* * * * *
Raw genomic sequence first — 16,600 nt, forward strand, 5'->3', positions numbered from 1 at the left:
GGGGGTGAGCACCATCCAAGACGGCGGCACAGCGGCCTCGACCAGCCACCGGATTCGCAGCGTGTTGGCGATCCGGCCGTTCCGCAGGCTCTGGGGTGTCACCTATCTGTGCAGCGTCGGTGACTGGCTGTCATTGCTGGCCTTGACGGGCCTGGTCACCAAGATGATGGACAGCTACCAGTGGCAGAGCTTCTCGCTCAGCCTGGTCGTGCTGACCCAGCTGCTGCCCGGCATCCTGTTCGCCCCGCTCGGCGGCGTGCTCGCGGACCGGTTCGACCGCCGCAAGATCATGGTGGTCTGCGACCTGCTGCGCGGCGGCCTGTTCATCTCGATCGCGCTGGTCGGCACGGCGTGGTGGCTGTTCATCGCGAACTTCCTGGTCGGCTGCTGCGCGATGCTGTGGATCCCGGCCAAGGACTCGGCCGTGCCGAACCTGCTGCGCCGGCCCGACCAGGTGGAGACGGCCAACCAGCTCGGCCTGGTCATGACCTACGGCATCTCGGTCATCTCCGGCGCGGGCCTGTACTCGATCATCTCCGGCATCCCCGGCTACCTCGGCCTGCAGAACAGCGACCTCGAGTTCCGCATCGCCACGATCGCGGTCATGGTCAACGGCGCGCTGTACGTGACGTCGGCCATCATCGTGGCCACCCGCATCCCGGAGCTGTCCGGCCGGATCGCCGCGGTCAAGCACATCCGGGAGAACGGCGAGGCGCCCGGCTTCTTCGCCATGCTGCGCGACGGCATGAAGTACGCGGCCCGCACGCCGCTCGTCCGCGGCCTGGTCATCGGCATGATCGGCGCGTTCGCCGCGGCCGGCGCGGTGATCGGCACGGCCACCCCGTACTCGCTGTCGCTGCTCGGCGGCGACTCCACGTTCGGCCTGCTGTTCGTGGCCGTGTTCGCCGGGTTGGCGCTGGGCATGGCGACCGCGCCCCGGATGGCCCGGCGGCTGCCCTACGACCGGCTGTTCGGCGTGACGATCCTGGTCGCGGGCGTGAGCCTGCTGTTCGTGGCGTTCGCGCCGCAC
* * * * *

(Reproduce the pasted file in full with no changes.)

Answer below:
Raw genomic sequence first — 16,600 nt, forward strand, 5'->3', positions numbered from 1 at the left:
GGGGGTGAGCACCATCCAAGACGGCGGCACAGCGGCCTCGACCAGCCACCGGATTCGCAGCGTGTTGGCGATCCGGCCGTTCCGCAGGCTCTGGGGTGTCACCTATCTGTGCAGCGTCGGTGACTGGCTGTCATTGCTGGCCTTGACGGGCCTGGTCACCAAGATGATGGACAGCTACCAGTGGCAGAGCTTCTCGCTCAGCCTGGTCGTGCTGACCCAGCTGCTGCCCGGCATCCTGTTCGCCCCGCTCGGCGGCGTGCTCGCGGACCGGTTCGACCGCCGCAAGATCATGGTGGTCTGCGACCTGCTGCGCGGCGGCCTGTTCATCTCGATCGCGCTGGTCGGCACGGCGTGGTGGCTGTTCATCGCGAACTTCCTGGTCGGCTGCTGCGCGATGCTGTGGATCCCGGCCAAGGACTCGGCCGTGCCGAACCTGCTGCGCCGGCCCGACCAGGTGGAGACGGCCAACCAGCTCGGCCTGGTCATGACCTACGGCATCTCGGTCATCTCCGGCGCGGGCCTGTACTCGATCATCTCCGGCATCCCCGGCTACCTCGGCCTGCAGAACAGCGACCTCGAGTTCCGCATCGCCACGATCGCGGTCATGGTCAACGGCGCGCTGTACGTGACGTCGGCCATCATCGTGGCCACCCGCATCCCGGAGCTGTCCGGCCGGATCGCCGCGGTCAAGCACATCCGGGAGAACGGCGAGGCGCCCGGCTTCTTCGCCATGCTGCGCGACGGCATGAAGTACGCGGCCCGCACGCCGCTCGTCCGCGGCCTGGTCATCGGCATGATCGGCGCGTTCGCCGCGGCCGGCGCGGTGATCGGCACGGCCACCCCGTACTCGCTGTCGCTGCTCGGCGGCGACTCCACGTTCGGCCTGCTGTTCGTGGCCGTGTTCGCCGGGTTGGCGCTGGGCATGGCGACCGCGCCCCGGATGGCCCGGCGGCTGCCCTACGACCGGCTGTTCGGCGTGACGATCCTGGTCGCGGGCGTGAGCCTGCTGTTCGTGGCGTTCGCGCCGCAC